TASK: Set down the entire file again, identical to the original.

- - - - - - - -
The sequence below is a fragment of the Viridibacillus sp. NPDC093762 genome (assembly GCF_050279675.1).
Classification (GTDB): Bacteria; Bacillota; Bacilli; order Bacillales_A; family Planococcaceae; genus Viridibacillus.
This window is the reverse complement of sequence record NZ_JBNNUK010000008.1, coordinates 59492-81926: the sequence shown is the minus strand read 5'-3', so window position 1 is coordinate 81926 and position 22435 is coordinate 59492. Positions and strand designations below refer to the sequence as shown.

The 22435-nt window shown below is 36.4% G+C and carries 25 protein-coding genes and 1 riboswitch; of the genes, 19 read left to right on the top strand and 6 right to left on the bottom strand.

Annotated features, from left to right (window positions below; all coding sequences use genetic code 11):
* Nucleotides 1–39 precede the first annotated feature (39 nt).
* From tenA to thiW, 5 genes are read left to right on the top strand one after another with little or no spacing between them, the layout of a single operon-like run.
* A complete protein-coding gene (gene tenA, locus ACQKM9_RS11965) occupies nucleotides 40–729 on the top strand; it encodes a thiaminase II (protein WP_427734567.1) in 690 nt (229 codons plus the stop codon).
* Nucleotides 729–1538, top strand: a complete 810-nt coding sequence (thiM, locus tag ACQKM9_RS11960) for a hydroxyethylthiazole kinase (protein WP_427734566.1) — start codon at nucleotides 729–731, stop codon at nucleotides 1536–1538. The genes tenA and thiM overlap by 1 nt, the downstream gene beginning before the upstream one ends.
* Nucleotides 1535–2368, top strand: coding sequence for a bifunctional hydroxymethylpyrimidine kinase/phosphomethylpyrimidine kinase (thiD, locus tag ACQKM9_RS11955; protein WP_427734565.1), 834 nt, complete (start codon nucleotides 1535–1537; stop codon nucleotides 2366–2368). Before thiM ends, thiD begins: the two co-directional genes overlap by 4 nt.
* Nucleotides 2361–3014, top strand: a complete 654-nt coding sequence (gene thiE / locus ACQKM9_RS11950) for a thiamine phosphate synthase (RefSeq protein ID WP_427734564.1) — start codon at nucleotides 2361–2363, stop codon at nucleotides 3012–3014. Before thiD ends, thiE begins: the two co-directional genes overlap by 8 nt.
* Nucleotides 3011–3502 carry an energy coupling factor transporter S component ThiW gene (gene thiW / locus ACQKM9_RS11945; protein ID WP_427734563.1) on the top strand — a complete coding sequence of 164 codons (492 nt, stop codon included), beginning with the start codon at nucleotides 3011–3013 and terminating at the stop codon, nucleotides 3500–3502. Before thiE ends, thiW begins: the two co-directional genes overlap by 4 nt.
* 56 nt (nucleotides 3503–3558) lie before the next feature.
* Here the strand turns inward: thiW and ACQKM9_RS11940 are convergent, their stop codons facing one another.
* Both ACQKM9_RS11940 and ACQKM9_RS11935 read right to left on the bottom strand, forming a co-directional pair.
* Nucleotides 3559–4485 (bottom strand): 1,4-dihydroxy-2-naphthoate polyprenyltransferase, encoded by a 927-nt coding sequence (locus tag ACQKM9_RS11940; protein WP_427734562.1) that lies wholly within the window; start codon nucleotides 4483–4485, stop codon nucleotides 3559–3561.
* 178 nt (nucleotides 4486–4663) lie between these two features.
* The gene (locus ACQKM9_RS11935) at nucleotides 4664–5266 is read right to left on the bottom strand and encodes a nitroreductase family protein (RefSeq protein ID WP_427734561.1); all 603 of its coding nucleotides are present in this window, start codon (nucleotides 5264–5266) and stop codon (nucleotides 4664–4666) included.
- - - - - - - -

The sequence below is a fragment of the Viridibacillus sp. NPDC093762 genome (assembly GCF_050279675.1).
Classification (GTDB): Bacteria; Bacillota; Bacilli; order Bacillales_A; family Planococcaceae; genus Viridibacillus.
This window is the reverse complement of sequence record NZ_JBNNUK010000008.1, coordinates 59492-81926: the sequence shown is the minus strand read 5'-3', so window position 1 is coordinate 81926 and position 22435 is coordinate 59492. Positions and strand designations below refer to the sequence as shown.

The 22435-nt window shown below is 36.4% G+C and carries 25 protein-coding genes and 1 riboswitch; of the genes, 19 read left to right on the top strand and 6 right to left on the bottom strand.

Annotated features, from left to right (window positions below; all coding sequences use genetic code 11):
* Nucleotides 1–39 precede the first annotated feature (39 nt).
* From tenA to thiW, 5 genes are read left to right on the top strand one after another with little or no spacing between them, the layout of a single operon-like run.
* A complete protein-coding gene (gene tenA, locus ACQKM9_RS11965) occupies nucleotides 40–729 on the top strand; it encodes a thiaminase II (protein WP_427734567.1) in 690 nt (229 codons plus the stop codon).
* Nucleotides 729–1538, top strand: a complete 810-nt coding sequence (thiM, locus tag ACQKM9_RS11960) for a hydroxyethylthiazole kinase (protein WP_427734566.1) — start codon at nucleotides 729–731, stop codon at nucleotides 1536–1538. The genes tenA and thiM overlap by 1 nt, the downstream gene beginning before the upstream one ends.
* Nucleotides 1535–2368, top strand: coding sequence for a bifunctional hydroxymethylpyrimidine kinase/phosphomethylpyrimidine kinase (thiD, locus tag ACQKM9_RS11955; protein WP_427734565.1), 834 nt, complete (start codon nucleotides 1535–1537; stop codon nucleotides 2366–2368). Before thiM ends, thiD begins: the two co-directional genes overlap by 4 nt.
* Nucleotides 2361–3014, top strand: a complete 654-nt coding sequence (gene thiE / locus ACQKM9_RS11950) for a thiamine phosphate synthase (RefSeq protein ID WP_427734564.1) — start codon at nucleotides 2361–2363, stop codon at nucleotides 3012–3014. Before thiD ends, thiE begins: the two co-directional genes overlap by 8 nt.
* Nucleotides 3011–3502 carry an energy coupling factor transporter S component ThiW gene (gene thiW / locus ACQKM9_RS11945; protein ID WP_427734563.1) on the top strand — a complete coding sequence of 164 codons (492 nt, stop codon included), beginning with the start codon at nucleotides 3011–3013 and terminating at the stop codon, nucleotides 3500–3502. Before thiE ends, thiW begins: the two co-directional genes overlap by 4 nt.
* 56 nt (nucleotides 3503–3558) lie before the next feature.
* Here the strand turns inward: thiW and ACQKM9_RS11940 are convergent, their stop codons facing one another.
* Both ACQKM9_RS11940 and ACQKM9_RS11935 read right to left on the bottom strand, forming a co-directional pair.
* Nucleotides 3559–4485 (bottom strand): 1,4-dihydroxy-2-naphthoate polyprenyltransferase, encoded by a 927-nt coding sequence (locus tag ACQKM9_RS11940; protein WP_427734562.1) that lies wholly within the window; start codon nucleotides 4483–4485, stop codon nucleotides 3559–3561.
* 178 nt (nucleotides 4486–4663) lie between these two features.
* The gene (locus ACQKM9_RS11935) at nucleotides 4664–5266 is read right to left on the bottom strand and encodes a nitroreductase family protein (RefSeq protein ID WP_427734561.1); all 603 of its coding nucleotides are present in this window, start codon (nucleotides 5264–5266) and stop codon (nucleotides 4664–4666) included.